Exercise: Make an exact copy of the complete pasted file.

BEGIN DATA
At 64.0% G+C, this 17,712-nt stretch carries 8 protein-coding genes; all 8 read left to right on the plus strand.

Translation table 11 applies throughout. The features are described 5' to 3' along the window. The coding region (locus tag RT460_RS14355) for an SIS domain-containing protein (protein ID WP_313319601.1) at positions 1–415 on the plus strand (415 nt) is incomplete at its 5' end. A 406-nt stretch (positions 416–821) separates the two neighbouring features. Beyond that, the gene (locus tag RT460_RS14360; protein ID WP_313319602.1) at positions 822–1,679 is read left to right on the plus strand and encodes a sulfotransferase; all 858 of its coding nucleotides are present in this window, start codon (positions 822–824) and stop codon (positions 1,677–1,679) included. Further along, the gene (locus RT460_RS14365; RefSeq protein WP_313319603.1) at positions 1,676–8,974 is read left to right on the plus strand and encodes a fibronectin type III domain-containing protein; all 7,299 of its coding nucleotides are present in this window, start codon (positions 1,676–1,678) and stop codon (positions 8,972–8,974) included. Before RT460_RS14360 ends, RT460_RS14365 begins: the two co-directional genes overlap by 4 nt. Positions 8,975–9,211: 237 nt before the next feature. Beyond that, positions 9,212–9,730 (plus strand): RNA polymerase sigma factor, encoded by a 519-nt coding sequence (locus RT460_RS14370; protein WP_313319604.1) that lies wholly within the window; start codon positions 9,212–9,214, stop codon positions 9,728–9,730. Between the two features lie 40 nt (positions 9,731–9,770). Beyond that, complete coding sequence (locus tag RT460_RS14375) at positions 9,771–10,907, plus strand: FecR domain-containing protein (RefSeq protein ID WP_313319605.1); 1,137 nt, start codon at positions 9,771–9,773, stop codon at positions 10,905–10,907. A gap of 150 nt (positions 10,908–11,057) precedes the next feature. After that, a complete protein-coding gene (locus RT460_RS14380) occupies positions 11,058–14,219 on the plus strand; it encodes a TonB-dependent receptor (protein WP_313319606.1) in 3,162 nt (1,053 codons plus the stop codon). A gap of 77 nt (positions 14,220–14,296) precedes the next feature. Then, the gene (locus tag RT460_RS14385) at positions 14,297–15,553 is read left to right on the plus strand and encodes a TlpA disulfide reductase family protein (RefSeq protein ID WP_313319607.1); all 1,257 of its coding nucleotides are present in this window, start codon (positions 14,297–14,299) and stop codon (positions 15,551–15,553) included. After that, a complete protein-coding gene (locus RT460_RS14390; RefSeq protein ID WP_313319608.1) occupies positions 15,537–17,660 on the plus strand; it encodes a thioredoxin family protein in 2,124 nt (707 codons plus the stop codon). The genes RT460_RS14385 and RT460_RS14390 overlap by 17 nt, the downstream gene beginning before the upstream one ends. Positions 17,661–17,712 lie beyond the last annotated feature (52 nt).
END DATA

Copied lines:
At 64.0% G+C, this 17,712-nt stretch carries 8 protein-coding genes; all 8 read left to right on the plus strand.

Translation table 11 applies throughout. The features are described 5' to 3' along the window. The coding region (locus tag RT460_RS14355) for an SIS domain-containing protein (protein ID WP_313319601.1) at positions 1–415 on the plus strand (415 nt) is incomplete at its 5' end. A 406-nt stretch (positions 416–821) separates the two neighbouring features. Beyond that, the gene (locus tag RT460_RS14360; protein ID WP_313319602.1) at positions 822–1,679 is read left to right on the plus strand and encodes a sulfotransferase; all 858 of its coding nucleotides are present in this window, start codon (positions 822–824) and stop codon (positions 1,677–1,679) included. Further along, the gene (locus RT460_RS14365; RefSeq protein WP_313319603.1) at positions 1,676–8,974 is read left to right on the plus strand and encodes a fibronectin type III domain-containing protein; all 7,299 of its coding nucleotides are present in this window, start codon (positions 1,676–1,678) and stop codon (positions 8,972–8,974) included. Before RT460_RS14360 ends, RT460_RS14365 begins: the two co-directional genes overlap by 4 nt. Positions 8,975–9,211: 237 nt before the next feature. Beyond that, positions 9,212–9,730 (plus strand): RNA polymerase sigma factor, encoded by a 519-nt coding sequence (locus RT460_RS14370; protein WP_313319604.1) that lies wholly within the window; start codon positions 9,212–9,214, stop codon positions 9,728–9,730. Between the two features lie 40 nt (positions 9,731–9,770). Beyond that, complete coding sequence (locus tag RT460_RS14375) at positions 9,771–10,907, plus strand: FecR domain-containing protein (RefSeq protein ID WP_313319605.1); 1,137 nt, start codon at positions 9,771–9,773, stop codon at positions 10,905–10,907. A gap of 150 nt (positions 10,908–11,057) precedes the next feature. After that, a complete protein-coding gene (locus RT460_RS14380) occupies positions 11,058–14,219 on the plus strand; it encodes a TonB-dependent receptor (protein WP_313319606.1) in 3,162 nt (1,053 codons plus the stop codon). A gap of 77 nt (positions 14,220–14,296) precedes the next feature. Then, the gene (locus tag RT460_RS14385) at positions 14,297–15,553 is read left to right on the plus strand and encodes a TlpA disulfide reductase family protein (RefSeq protein ID WP_313319607.1); all 1,257 of its coding nucleotides are present in this window, start codon (positions 14,297–14,299) and stop codon (positions 15,551–15,553) included. After that, a complete protein-coding gene (locus RT460_RS14390; RefSeq protein ID WP_313319608.1) occupies positions 15,537–17,660 on the plus strand; it encodes a thioredoxin family protein in 2,124 nt (707 codons plus the stop codon). The genes RT460_RS14385 and RT460_RS14390 overlap by 17 nt, the downstream gene beginning before the upstream one ends. Positions 17,661–17,712 lie beyond the last annotated feature (52 nt).